Accelerated Agile Testing: Harnessing the Power of Exploratory Testing presented by Christin Wiedemann

Exploratory testing provides both flexibility and speed—characteristics that are vitally important with the quick pace of short agile iterations. But how do you obtain traceability without losing creativity? How do you actually manage testing that is unscripted and at least partially improvised? A common misconception is that exploratory testing is by its very nature always unplanned, undocumented and un-measurable. One way to introduce more structure and documentation is to manage the testing as pre-defined, time-boxed sessions.

Feb 6: Mental Models in High-Performing Agile Teams presented by Amit Uttam


As the key principles of "Agility" have been put into practice over the last decade, there has been an increasingly alarming trend to look at "Agile" as a magical set of tangible team actions. It has sadly become all too common to equate software delivery agility with the mechanics of standups, certifications and iterations. Collaborative skills and introspection are often diminished, despite being a fundamental pillar of the Agile Manifesto.

Jan 9 - Sprint Planning interactive session, presented by Michael McCullough

Hi CAMUG members,

Note: This session is not at our usual location. Details below.

Are you looking to tighten your sprint planning sessions or just learn a few new great tricks? On Thursday Jan 9, Michael McCullough will guide members through a hands-on session for some interactive learning around Sprint Planning.

Dec 5: Startups and Reality: Startup Experiences, Lean Startup and Agile development" presented by Robin Dymond

Hi CAMUG Members, are you working for a startup, thinking about working for a startup, or have a great idea and want to start your own company? How about working in a company that is trying to launch a new product? You'll be excited to hear about our December 5th session titled: "Startups and Reality: Startup Experiences, Lean Startup and Agile development" presented by Robin Dymond.

Nov 7: Appsec: Why we suck at building secure software, and what we can do about it?

Abstract: The number of security attacks on applications is increasing year over year. This is because developers suck at writing secure software – and the bad guys know it. Web applications are full of security holes. Mobile apps are worse. Real time industrial control systems are easily hacked, which could lead to potential disaster situations. And of course there are still lots of vulnerabilities found every week in personal software: Windows, Adobe Reader, Java, Quicktime…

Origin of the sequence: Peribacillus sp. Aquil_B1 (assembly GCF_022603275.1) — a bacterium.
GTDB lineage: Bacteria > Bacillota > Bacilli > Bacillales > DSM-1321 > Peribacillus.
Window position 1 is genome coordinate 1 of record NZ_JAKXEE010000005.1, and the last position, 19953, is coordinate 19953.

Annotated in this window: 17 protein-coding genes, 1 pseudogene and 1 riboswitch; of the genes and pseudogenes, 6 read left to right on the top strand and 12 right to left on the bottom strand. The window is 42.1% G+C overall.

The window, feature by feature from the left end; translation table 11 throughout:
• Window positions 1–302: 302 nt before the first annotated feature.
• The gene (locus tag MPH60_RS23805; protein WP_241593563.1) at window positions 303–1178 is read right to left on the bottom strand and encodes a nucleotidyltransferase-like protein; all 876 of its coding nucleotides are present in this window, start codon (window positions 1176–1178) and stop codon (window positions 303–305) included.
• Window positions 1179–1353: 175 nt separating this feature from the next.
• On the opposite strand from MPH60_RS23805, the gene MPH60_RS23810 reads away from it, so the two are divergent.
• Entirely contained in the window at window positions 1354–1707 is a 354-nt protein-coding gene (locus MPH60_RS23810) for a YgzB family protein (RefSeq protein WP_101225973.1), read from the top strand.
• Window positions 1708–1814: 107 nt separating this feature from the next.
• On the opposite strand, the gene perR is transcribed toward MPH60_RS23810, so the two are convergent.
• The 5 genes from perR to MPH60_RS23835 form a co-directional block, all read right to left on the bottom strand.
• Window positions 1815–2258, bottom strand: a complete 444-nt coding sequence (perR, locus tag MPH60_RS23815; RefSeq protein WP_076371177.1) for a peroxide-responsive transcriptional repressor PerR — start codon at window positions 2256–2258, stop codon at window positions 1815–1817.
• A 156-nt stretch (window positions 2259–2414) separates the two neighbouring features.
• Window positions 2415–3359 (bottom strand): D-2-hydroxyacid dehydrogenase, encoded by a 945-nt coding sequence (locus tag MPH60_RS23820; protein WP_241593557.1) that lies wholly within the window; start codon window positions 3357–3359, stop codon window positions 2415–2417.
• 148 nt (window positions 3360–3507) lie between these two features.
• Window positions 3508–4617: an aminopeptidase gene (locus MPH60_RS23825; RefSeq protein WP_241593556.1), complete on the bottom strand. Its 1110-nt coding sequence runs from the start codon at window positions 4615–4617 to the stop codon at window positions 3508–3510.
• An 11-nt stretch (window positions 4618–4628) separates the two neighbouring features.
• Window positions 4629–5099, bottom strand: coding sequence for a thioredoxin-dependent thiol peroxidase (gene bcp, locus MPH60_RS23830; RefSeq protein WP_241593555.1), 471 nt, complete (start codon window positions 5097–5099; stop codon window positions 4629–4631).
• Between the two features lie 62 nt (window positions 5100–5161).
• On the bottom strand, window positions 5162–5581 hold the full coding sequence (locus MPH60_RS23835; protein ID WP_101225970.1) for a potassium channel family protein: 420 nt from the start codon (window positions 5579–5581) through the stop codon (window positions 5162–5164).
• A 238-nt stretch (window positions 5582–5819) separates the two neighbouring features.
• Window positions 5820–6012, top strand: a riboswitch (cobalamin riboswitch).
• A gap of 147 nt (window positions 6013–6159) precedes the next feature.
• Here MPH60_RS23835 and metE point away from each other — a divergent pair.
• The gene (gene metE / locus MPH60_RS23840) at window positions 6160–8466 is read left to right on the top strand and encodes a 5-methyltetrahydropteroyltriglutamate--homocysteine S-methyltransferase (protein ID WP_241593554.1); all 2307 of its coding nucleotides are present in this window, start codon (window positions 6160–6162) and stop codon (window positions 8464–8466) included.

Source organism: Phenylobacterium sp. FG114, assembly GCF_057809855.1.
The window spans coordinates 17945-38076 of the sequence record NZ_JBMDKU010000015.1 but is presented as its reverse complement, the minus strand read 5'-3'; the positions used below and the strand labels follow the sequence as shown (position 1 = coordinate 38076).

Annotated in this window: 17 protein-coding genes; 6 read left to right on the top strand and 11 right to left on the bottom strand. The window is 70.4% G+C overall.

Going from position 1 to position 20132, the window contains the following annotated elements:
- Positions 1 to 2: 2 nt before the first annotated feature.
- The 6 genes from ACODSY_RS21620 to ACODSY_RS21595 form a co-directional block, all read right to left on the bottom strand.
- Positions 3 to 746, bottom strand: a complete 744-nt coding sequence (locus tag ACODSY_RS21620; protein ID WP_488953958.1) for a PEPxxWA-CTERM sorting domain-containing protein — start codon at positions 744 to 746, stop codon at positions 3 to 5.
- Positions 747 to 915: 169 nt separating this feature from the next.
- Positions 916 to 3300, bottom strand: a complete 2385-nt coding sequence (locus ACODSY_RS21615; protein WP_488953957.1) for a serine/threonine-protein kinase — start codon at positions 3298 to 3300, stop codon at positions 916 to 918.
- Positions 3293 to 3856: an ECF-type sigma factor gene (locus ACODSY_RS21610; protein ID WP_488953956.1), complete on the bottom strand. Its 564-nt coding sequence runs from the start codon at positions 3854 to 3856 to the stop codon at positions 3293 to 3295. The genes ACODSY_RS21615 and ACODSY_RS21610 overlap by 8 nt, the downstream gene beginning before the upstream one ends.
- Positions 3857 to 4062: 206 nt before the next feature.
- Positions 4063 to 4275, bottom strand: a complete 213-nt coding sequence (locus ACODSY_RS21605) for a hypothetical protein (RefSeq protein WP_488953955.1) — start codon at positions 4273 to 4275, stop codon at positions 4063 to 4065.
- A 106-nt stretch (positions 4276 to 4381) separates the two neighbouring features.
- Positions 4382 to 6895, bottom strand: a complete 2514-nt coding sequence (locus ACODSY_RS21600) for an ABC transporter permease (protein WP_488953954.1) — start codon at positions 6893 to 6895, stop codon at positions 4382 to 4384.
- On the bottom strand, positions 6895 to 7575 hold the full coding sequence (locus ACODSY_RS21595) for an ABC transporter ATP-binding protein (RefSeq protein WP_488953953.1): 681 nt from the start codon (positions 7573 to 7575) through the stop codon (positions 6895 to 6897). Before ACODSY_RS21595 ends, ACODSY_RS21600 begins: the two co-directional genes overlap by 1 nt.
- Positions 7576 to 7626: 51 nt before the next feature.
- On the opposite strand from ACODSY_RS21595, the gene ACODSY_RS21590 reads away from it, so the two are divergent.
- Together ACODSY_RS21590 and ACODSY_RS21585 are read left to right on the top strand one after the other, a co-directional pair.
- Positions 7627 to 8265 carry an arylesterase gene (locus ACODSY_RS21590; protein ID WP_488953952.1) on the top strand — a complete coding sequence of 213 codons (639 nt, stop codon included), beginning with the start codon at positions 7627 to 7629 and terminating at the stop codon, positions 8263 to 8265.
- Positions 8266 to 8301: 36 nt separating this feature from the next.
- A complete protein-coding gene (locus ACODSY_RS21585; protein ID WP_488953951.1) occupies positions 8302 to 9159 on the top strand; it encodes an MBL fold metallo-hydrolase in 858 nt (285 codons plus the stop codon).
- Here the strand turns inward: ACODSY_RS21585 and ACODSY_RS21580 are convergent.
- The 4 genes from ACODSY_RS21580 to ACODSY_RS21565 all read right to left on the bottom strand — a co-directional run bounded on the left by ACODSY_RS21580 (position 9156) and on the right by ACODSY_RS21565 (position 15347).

October 3rd - An Introduction to The Kanban Method by Dave White

An Introduction to The Kanban Method
As a relative newcomer to the process methodology scene, there is a lot of interest and questions in the community about The Kanban Method. Between comparisons with Scrum and inclusion of kanban guidance in the new SAFe literature, there is a lot of confusion about what kanban is and is not.

Sept. 12th - My Journey from U of C Grad to Working at One of the World's Top Internet Brands by Masud Khan

Where did the summer go? It just seems like yesterday that we were wrapping up the 2012/2013 season with a great presentation from Jonathan Rasmusson, and here it is and we're already ready talking about September's session. We're starting off CAMUG's 2013/2014 season with a great presentation by Masud Khan. Masud is living the dream, having been recruited from the U of C by no less than Amazon, where he currently works, and is based out of beautiful Seattle, Washington.

May 8th 2013 - Who moved my Agile Cheese? with Jonathan Rasmusson

"No unit tests. No continuous integration. No TDD."
That pretty much summarizes my last project. It was my first paying iOS gig, and not only did we not apply these cherished software engineering practices, we shipped a high quality product. Even worse I couldn’t explain why. This experience with iOS challenged some deeply cherished beliefs I had about developing software and led me to ask myself some very uncomfortable questions.

April 4th - Don't Be Lazy - Iterate Faster! with Kris Read

When I ask teams how long their iterations are, I hear two to six weeks. "We found that was just what worked best for us." These teams are often very succesful, delivering software following a busy but comfortable and repeatable routine. This talk confronts the complacency of agile teams head-on. I'll explain why it's important to increase iteration speed one day at a time, who's responsible, and how to go about it. The goal of this talk is to help audiences understand and identify the bad habits they may not even realize they've developed.

March 7th 2013 - Ever hear the one about the business guy, the developer and his manager?

Sounds like the next thing should be the punch line! But seriously, folks, ever hear of the Business Guy talking at an Agile user group? This talk is your chance to hear about successful Agile projects from his perspective, and then from the Development Manager, and then one of the Developers.


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